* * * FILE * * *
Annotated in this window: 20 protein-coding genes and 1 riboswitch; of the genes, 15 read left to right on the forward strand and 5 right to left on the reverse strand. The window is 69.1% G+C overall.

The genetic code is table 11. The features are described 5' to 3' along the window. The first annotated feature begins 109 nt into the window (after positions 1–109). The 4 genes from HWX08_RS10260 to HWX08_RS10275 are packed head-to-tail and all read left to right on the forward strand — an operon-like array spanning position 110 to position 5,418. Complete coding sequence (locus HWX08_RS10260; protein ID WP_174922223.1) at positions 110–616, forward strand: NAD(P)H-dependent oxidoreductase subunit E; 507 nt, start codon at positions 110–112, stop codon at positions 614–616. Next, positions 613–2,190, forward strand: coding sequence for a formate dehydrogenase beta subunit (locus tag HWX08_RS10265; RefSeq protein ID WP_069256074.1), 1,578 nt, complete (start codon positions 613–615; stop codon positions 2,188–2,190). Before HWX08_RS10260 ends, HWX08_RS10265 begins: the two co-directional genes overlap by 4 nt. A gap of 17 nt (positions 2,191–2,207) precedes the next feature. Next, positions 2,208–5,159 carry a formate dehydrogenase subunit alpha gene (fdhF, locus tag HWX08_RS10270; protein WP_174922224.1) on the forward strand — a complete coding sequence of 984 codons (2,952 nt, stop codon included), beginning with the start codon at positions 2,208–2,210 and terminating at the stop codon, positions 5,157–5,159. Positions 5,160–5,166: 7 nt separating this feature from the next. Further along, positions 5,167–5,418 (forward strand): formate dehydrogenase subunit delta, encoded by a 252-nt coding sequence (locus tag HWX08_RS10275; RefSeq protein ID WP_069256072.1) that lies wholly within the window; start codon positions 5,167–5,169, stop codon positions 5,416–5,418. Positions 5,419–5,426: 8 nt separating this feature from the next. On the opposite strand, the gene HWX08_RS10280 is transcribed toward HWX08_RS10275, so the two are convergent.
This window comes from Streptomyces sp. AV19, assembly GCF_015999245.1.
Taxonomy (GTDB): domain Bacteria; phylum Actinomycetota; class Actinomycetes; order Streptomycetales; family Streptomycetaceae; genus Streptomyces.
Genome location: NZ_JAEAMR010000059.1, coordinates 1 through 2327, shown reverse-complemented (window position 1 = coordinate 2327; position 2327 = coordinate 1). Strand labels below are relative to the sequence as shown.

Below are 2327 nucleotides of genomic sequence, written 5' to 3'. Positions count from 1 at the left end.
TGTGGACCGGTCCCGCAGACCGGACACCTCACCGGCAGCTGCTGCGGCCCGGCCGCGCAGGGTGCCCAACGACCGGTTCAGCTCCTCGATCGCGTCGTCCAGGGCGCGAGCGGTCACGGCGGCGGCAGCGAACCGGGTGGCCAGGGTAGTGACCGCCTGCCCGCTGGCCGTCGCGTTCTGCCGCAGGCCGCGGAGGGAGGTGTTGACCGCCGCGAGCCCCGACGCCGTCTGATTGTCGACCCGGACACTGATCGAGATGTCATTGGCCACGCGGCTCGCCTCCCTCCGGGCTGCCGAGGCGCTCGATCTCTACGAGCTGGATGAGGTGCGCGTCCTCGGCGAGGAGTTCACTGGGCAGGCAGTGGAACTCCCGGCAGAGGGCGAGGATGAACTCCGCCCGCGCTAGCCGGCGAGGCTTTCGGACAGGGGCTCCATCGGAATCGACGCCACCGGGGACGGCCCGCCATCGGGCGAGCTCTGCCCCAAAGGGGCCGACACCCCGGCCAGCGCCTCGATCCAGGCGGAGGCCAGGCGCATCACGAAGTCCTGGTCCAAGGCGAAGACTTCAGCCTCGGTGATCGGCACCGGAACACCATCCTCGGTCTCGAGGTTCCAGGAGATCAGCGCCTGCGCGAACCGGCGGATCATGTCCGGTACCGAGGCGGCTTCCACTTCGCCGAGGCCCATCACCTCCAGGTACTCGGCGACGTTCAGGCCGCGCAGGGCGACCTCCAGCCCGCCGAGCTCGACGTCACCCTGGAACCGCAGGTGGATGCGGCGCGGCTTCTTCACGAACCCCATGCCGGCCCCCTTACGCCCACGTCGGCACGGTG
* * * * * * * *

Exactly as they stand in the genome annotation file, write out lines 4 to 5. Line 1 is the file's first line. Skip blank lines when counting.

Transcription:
Taxonomy (GTDB): domain Bacteria; phylum Actinomycetota; class Actinomycetes; order Streptomycetales; family Streptomycetaceae; genus Streptomyces.
Genome location: NZ_JAEAMR010000059.1, coordinates 1 through 2327, shown reverse-complemented (window position 1 = coordinate 2327; position 2327 = coordinate 1). Strand labels below are relative to the sequence as shown.